Updated: May 11, 2020
The Small Business Cashflow Loan Scheme will provide assistance of up to $100,000 to firms employing 50 or fewer full-time equivalent employee. The amount is calculated as $10,000 per business + $1,800 per employee, the money can be used for core business operating costs. Loans will be interest-free if they are paid back within a year. The interest rate will be 3% for a maximum term of five years. Repayments are not required for the first two years.
Applications will open on 12 May and will be managed by Inland Revenue, IRD information page here.
Eligibility criteria will be similar to those of the wage subsidy scheme therefore if you were eligible for the wage subsidy scheme you are most likely eligible for this scheme (but as of 8.00am on 11 May 2020 the final eligibility criteria is still not available)
Businesses will have to declare that they are a viable business
Businesses will have to enter into a legally binding loan contract with Inland Revenue
In deciding to apply for this scheme one of the key considerations is whether your business is a viable business? Alongside this you should also determine if your business should be taking on more debt?
What is a viable business? We should look to the new COVID-19 Safe Harbour provisions in the companies act
A Bill introduced to Parliament on 5 May 2020 proposes a temporary ‘safe harbour’ from personal liability for directors of companies facing insolvency owing to COVID-19. The terms of the ‘safe harbour’ provisions are as follows.
Directors’ decisions to keep on trading, as well as decisions to take on new obligations, over the coming 6 months will not result in a breach of duties if:
in the good faith opinion of the directors, the company is facing or is likely to face significant liquidity problems in the next 6 months as a result of the impact of the COVID-19 pandemic on them or their creditors
the company was able to pay its debts as they fell due on 31 December 2019
the directors consider in good faith that it is more likely than not that the company will be able to pay its debts as they fall due within 18 months (for example, because trading conditions are likely to improve or they are likely to able to reach an accommodation with their creditors).
Directors must be aware that these temporary safeguards do not release them from their other obligations and duties under the Companies Act 1993. These include acting in the best interests of the company, and their duty of good faith.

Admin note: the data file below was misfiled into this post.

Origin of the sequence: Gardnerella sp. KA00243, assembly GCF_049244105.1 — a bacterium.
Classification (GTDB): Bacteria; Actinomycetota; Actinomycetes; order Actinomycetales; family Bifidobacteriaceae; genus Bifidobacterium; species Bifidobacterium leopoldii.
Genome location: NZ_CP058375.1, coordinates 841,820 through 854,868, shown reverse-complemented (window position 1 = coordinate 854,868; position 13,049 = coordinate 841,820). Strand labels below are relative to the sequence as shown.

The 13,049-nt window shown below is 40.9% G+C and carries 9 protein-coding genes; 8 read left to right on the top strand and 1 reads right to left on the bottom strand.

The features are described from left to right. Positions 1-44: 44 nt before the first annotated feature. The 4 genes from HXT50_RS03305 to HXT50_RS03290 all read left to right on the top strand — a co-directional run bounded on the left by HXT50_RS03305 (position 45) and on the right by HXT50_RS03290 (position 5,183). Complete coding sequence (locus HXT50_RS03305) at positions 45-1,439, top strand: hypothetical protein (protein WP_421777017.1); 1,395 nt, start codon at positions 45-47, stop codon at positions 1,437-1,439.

Directors can still be held accountable for a serious breach of these duties, and for dishonestly incurring debts.
The decision on viable business can only be made based upon the facts known as at the date of your application.
Should you be taking on more debt?
It is important to recognize that the Small Business Cashflow Loan Scheme is required to be repaid.
Therefore, you need to decide:
1. Does the company need the funds?
2. Where does it fit in the overall debt mix?
3. How will you repay the loan?
Our view is that we would be recommending this scheme as part of the debt mix – it just might be used instead of bank funding or it may be on top of bank funding, the key is ensuring that you have the ability to repay all the debt your business is incurring.
What you need to do
To determine if your business is viable you should as a minimum prepare:
A simple business plan
Open a word document and create three columns labelled High, Medium and Low in each column, list your perspective of what business will be like in the next three months, due to uncertainty you will need a high, medium and low trading scenarios
What you expect to happen to your market and customers
Where are the opportunities
What areas you therefore need to make decisions
Plan around generating profitable revenue and actions you would take under each scenario (high, medium, low) and each segment of your business (customers, supply, employees) to maintain the viability of your business. Keep it simple
A financial plan
A monthly profit and loss forecast for 31 March 2021
A monthly cashflow forecast for 31 March 2021
These forecasts should have a high, medium and low scenario for your business
A Longer term view
You now need to repeat the above but taking a longer term view, again keep it simple but what is your perspective under each scenario looking out over the next 12 to 24 months for your business plan and your financial plan
If you are considering restructuring your business we recommend deferring any final decisions until Friday 15 May to enable you to see if the Government has delivered any further business support measures in the budget.